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General Motors (GM) reported full year 2012 earnings on February 14, 2013, and management was very happy with the results:

From every vantage point, 2012 was another solid year for General Motors. As you can see on slide two, we grew both our sales and top line revenue [and] in earned net income attributable to common stockholders of about $4.9 billion.

Source: Seeking Alpha Call Transcript

However, let's look at how GM "earned" this $4.9 billion. Below is a spreadsheet I made from GM's earnings release:

click to enlarge)

One can see that in 2012, GM "earned" $34.8 billion from income taxes (highlighted in orange), which then let the company report a profit to common shareholders.

I also computed GM's operating costs before goodwill was written down, since in 2012 GM wrote down goodwill by $27 billion, and found that operating income was -$3.2 billion in 2012 (highlighted in yellow). This is down from $6.9 billion in 2011.

Operating costs rose 8.47%, while sales only grew 1.32%. Even if GM's sales raise to the average estimate of $157.11 billion (as of this writing) in 2013, this is only 3.2% growth, where as COGS (without goodwill) has risen 8.47% in 2012 and 9.85% in 2011.

On page 8 of the earnings release, the company even showed better capacity utilization for the whole year -- 97.5% vs 95.6% -- and quantity of units sold was shown increasing, on page 7, from 9.024 mm to 9.288 mm worldwide. One would think this would lower per unit fixed costs. However, costs still rose more than sales, so GM needs to control its variable costs better, if it can. An investor would also be wise to understand what this means to automotive parts suppliers.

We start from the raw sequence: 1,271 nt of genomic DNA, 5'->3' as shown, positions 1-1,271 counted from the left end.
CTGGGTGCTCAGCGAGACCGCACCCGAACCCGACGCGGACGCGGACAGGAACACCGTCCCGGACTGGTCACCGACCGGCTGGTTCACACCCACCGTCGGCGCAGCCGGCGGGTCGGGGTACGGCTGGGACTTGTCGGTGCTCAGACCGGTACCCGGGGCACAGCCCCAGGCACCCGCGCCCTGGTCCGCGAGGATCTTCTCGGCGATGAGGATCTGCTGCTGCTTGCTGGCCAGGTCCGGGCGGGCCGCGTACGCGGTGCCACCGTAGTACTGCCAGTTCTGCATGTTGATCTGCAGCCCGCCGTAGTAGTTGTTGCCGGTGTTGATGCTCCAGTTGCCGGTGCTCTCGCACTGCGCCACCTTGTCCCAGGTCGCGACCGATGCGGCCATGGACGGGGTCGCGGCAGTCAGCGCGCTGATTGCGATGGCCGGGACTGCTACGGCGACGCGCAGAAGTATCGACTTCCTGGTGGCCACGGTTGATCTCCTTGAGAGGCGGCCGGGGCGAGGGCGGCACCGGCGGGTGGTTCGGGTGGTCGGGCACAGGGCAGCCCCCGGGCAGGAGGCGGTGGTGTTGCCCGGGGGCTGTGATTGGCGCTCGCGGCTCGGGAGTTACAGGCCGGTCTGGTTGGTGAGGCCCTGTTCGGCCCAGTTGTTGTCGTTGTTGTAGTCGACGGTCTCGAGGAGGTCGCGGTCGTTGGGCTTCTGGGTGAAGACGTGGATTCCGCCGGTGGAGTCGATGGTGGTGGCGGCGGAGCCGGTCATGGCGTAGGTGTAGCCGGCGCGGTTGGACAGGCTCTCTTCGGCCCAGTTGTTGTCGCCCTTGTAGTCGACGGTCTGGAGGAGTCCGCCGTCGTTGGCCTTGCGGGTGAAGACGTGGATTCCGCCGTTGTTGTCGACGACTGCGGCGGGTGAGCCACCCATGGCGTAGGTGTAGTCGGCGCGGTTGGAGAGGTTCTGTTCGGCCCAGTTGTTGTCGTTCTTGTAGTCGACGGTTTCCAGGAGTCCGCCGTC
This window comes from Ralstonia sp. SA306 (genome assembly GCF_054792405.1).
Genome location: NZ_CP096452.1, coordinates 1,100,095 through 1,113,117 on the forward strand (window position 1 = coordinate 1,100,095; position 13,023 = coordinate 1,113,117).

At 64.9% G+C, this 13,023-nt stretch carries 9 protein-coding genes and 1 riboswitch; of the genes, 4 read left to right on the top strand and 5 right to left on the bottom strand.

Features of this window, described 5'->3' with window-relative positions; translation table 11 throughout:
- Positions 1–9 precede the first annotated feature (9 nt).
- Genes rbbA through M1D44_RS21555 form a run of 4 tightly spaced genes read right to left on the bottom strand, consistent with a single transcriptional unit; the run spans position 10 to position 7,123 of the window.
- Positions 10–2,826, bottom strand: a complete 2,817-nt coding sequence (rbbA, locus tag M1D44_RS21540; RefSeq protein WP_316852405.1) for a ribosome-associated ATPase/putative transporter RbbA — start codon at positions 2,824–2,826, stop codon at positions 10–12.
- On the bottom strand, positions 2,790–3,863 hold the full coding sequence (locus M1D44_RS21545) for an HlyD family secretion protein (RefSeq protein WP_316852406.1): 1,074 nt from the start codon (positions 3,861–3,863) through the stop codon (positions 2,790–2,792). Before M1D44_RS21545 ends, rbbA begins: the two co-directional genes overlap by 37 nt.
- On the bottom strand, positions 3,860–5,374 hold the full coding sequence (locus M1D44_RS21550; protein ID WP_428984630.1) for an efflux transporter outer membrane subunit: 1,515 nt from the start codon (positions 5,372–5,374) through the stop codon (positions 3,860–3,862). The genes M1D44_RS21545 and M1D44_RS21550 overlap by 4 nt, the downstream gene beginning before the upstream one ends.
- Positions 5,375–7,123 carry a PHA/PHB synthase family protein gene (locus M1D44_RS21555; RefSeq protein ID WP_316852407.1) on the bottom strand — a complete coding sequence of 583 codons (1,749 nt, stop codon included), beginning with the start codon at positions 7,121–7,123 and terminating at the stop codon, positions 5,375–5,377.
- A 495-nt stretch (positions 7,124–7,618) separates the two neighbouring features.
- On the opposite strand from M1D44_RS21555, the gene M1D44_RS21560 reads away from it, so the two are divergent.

Cash Flow and Liquidity

For the fourth quarter of 2012, automotive cash flow from operating activities was $0.5 billion, compared to $1.2 billion in 2011. In the fourth quarter of 2012, adjusted automotive free cash flow was $1.1 billion, compared to $(0.2) billion in 2011. For the year, adjusted automotive free cash flow was $4.3 billion, compared to $3.0 billion a year ago.

Source: Earnings Release

GM seems happy with its cash flow performance, as implied in the quote above from its press release. It even provides this nice table:

click to enlarge)

Source: Earnings Release

However, this table does show "Automotive free cash flow" as being negative for the 4th quarter, and increasing over last year. I made my own adjustments to GM's table to make this easier to see, for me at least:

click to enlarge)

GM is claiming an increase of over $1.5 billion for the year in automotive free cash flow, however, this "cash" did not increase cash on the balance sheet, at least when cash and marketable securities are totaled together. These line items actually decreased $4.8 billion from a year ago.

click to enlarge)

The above evidence leads me to disagree with management's statement: "From every vantage point, 2012 was another solid year for General Motors." Any year where operating income is negative cannot be a "solid year," and stay tuned to check out how much sub-prime lending GM did last quarter when its full 10-K is filed.

Source: General Motors: Taxes Drive Net Income, While Op Income Is In A Tailspin